After the pandemic closed down all schools in March, teachers all around the country scrambled to adjust to virtual classrooms and new ways of teaching. Fourth quarter last year consisted of classes three days a week, each class thirty minutes long with assignments sent out throughout the week. With everyone in such disarray at the time, it seemed like everyone was just waiting for summer, and the fourth quarter wasn’t getting as much focus as prior school seen by blank screens of turned off cameras and empty classrooms.
As the news came that schools would start out virtually in the Fall, teachers began preparing over the summer to teach online. Teachers face new challenges of having limited access to their students, meaning they have less engagement with them.
AP Calculus AB teacher and Math Competition Coach Mr. Daniel Ariew bases his teaching methods on student engagement, thus, making this year less than the ideal situation. “I certainly miss the back-and-forth with the students and the laughs we have in class,” Mr. Ariew said. “The hardest part for me is not having as much feedback in knowing exactly what students are understanding in my class. When in-person, you can sorta just tell who understands and who does not, but online it’s far more difficult to discern.”
Architecture and CAD Design teacher, Mr. Jonathan Reid faces similar challenges as Mr. Ariew in that it’s now hard for him to see students actively working. “As an art teacher, it can be tough teaching online in some aspects because I can’t always see and fix problems before or as they occur on a student’s project,” Mr. Reid said. “I need to wait till the student holds their project up to the screen, or presents an issue they came across with their software, after the fact.”
Confronting these difficulties, many teachers tackled the obstacles head on. Making minor changes to their traditional teaching styles, both Mr. Reid and Mr. Ariew, along with many other teachers, have adapted to the COVID-19 circumstances.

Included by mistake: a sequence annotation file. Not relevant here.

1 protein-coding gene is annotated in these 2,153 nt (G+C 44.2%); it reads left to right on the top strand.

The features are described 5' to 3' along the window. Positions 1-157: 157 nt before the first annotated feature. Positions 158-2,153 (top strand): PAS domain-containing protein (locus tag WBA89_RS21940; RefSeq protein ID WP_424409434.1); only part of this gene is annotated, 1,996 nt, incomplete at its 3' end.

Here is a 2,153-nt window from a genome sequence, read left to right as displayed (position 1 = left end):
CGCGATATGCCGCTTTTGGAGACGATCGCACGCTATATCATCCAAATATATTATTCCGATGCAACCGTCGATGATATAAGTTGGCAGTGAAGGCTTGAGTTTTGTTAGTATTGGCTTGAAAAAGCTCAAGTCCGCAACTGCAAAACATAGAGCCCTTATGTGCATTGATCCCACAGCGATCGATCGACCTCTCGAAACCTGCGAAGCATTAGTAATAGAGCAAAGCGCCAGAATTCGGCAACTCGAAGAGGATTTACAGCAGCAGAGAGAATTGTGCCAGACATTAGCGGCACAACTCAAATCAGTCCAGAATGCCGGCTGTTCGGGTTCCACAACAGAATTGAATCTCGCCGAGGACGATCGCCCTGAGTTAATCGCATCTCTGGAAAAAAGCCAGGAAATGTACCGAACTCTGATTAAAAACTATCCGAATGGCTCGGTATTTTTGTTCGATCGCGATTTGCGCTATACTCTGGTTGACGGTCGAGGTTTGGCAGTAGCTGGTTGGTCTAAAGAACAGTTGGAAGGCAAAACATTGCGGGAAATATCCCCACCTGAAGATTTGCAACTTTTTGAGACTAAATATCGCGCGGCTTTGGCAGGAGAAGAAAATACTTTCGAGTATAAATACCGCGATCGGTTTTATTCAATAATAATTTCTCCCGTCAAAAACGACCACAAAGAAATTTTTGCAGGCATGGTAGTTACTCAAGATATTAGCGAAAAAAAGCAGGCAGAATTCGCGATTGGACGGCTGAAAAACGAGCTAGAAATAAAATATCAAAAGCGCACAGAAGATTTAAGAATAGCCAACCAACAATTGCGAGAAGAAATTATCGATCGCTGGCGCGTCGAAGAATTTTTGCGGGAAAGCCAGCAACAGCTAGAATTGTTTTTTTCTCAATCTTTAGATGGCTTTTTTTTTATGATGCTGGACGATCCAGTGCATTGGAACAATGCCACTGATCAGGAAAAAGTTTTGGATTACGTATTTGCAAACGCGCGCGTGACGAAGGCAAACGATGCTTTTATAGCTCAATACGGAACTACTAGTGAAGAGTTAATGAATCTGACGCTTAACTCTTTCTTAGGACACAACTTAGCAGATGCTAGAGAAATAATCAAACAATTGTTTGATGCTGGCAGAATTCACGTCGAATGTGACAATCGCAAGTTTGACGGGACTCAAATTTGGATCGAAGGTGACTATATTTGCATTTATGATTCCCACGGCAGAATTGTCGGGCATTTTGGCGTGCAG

Mr. Ariew used to teach his classes with prepared powerpoints of problems and solutions, and just explain the processes shown in the powerpoint. “[Now,] I have mostly changed my formatting to Notability,” Mr. Ariew said. “Having problems pre-prepared was fine for in-person teaching, but I feel like it is more organic online if I don’t have everything already worked out. By doing so, I’ve given more traditional ‘notes’ rather than presentations.”
As an art teacher, Mr. Reid needed to make intensive changes to his style of teaching. “For some classes, I have gotten myself into the mindset of how a streamer would function in the art world… in a sense, producing tutorials for software applications and then opening up to questions afterwards, when the students try on their own after watching the different steps and tool functions,” said Mr. Reid. “In drawing-based classes, I do a more step-by-step method, where the class holds up their work every few minutes.”
While it is important to be safe throughout this pandemic, most teachers are eager to get back in the classroom and reunite with their students.